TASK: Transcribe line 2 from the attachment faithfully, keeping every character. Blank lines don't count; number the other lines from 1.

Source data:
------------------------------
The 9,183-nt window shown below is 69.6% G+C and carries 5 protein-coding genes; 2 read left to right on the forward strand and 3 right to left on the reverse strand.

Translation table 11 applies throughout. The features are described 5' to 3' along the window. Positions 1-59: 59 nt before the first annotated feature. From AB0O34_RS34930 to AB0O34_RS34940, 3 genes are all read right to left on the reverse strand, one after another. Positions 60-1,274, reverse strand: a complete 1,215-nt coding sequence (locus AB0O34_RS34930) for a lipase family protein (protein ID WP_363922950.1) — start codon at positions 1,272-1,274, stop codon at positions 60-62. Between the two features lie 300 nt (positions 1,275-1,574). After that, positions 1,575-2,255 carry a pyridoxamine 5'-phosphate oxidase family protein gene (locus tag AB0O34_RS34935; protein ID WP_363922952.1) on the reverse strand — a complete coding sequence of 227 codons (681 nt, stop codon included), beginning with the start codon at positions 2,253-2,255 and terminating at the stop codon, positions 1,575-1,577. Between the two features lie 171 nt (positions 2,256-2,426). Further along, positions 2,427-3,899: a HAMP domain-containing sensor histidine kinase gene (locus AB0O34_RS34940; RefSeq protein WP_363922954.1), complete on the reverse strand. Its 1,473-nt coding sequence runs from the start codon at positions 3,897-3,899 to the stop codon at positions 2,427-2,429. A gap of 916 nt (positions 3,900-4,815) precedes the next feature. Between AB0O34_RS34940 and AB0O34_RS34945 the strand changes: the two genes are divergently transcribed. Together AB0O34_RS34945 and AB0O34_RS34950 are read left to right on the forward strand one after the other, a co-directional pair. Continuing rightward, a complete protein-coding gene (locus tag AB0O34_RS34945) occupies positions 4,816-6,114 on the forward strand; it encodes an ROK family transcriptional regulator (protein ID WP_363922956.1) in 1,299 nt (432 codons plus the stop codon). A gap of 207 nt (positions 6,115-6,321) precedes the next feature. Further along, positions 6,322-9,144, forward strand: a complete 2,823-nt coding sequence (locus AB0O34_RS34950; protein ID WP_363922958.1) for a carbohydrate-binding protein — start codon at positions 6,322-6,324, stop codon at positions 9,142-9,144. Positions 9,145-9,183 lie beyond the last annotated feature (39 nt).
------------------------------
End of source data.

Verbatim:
Translation table 11 applies throughout. The features are described 5' to 3' along the window. Positions 1-59: 59 nt before the first annotated feature. From AB0O34_RS34930 to AB0O34_RS34940, 3 genes are all read right to left on the reverse strand, one after another. Positions 60-1,274, reverse strand: a complete 1,215-nt coding sequence (locus AB0O34_RS34930) for a lipase family protein (protein ID WP_363922950.1) — start codon at positions 1,272-1,274, stop codon at positions 60-62. Between the two features lie 300 nt (positions 1,275-1,574). After that, positions 1,575-2,255 carry a pyridoxamine 5'-phosphate oxidase family protein gene (locus tag AB0O34_RS34935; protein ID WP_363922952.1) on the reverse strand — a complete coding sequence of 227 codons (681 nt, stop codon included), beginning with the start codon at positions 2,253-2,255 and terminating at the stop codon, positions 1,575-1,577. Between the two features lie 171 nt (positions 2,256-2,426). Further along, positions 2,427-3,899: a HAMP domain-containing sensor histidine kinase gene (locus AB0O34_RS34940; RefSeq protein WP_363922954.1), complete on the reverse strand. Its 1,473-nt coding sequence runs from the start codon at positions 3,897-3,899 to the stop codon at positions 2,427-2,429. A gap of 916 nt (positions 3,900-4,815) precedes the next feature. Between AB0O34_RS34940 and AB0O34_RS34945 the strand changes: the two genes are divergently transcribed. Together AB0O34_RS34945 and AB0O34_RS34950 are read left to right on the forward strand one after the other, a co-directional pair. Continuing rightward, a complete protein-coding gene (locus tag AB0O34_RS34945) occupies positions 4,816-6,114 on the forward strand; it encodes an ROK family transcriptional regulator (protein ID WP_363922956.1) in 1,299 nt (432 codons plus the stop codon). A gap of 207 nt (positions 6,115-6,321) precedes the next feature. Further along, positions 6,322-9,144, forward strand: a complete 2,823-nt coding sequence (locus AB0O34_RS34950; protein ID WP_363922958.1) for a carbohydrate-binding protein — start codon at positions 6,322-6,324, stop codon at positions 9,142-9,144. Positions 9,145-9,183 lie beyond the last annotated feature (39 nt).